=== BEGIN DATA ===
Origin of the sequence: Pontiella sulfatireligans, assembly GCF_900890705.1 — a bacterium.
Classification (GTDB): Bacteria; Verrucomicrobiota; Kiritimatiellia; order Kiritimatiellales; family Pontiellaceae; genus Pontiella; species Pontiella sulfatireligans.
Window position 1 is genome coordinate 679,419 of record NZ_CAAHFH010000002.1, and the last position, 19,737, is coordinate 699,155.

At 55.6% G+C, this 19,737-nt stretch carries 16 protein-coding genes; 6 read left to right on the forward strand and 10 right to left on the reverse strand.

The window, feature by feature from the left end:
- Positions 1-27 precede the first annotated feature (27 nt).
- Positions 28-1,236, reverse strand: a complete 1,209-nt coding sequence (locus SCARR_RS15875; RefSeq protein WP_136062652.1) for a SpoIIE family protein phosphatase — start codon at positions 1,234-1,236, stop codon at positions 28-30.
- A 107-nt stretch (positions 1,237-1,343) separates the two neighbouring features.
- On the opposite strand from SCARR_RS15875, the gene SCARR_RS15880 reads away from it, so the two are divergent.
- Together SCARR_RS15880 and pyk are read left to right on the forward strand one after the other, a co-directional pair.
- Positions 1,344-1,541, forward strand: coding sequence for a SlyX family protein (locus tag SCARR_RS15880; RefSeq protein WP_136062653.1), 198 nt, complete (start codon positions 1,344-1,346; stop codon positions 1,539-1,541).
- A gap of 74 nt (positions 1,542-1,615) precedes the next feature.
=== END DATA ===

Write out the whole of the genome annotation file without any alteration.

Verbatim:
Origin of the sequence: Pontiella sulfatireligans, assembly GCF_900890705.1 — a bacterium.
Classification (GTDB): Bacteria; Verrucomicrobiota; Kiritimatiellia; order Kiritimatiellales; family Pontiellaceae; genus Pontiella; species Pontiella sulfatireligans.
Window position 1 is genome coordinate 679,419 of record NZ_CAAHFH010000002.1, and the last position, 19,737, is coordinate 699,155.

At 55.6% G+C, this 19,737-nt stretch carries 16 protein-coding genes; 6 read left to right on the forward strand and 10 right to left on the reverse strand.

The window, feature by feature from the left end:
- Positions 1-27 precede the first annotated feature (27 nt).
- Positions 28-1,236, reverse strand: a complete 1,209-nt coding sequence (locus SCARR_RS15875; RefSeq protein WP_136062652.1) for a SpoIIE family protein phosphatase — start codon at positions 1,234-1,236, stop codon at positions 28-30.
- A 107-nt stretch (positions 1,237-1,343) separates the two neighbouring features.
- On the opposite strand from SCARR_RS15875, the gene SCARR_RS15880 reads away from it, so the two are divergent.
- Together SCARR_RS15880 and pyk are read left to right on the forward strand one after the other, a co-directional pair.
- Positions 1,344-1,541, forward strand: coding sequence for a SlyX family protein (locus tag SCARR_RS15880; RefSeq protein WP_136062653.1), 198 nt, complete (start codon positions 1,344-1,346; stop codon positions 1,539-1,541).
- A gap of 74 nt (positions 1,542-1,615) precedes the next feature.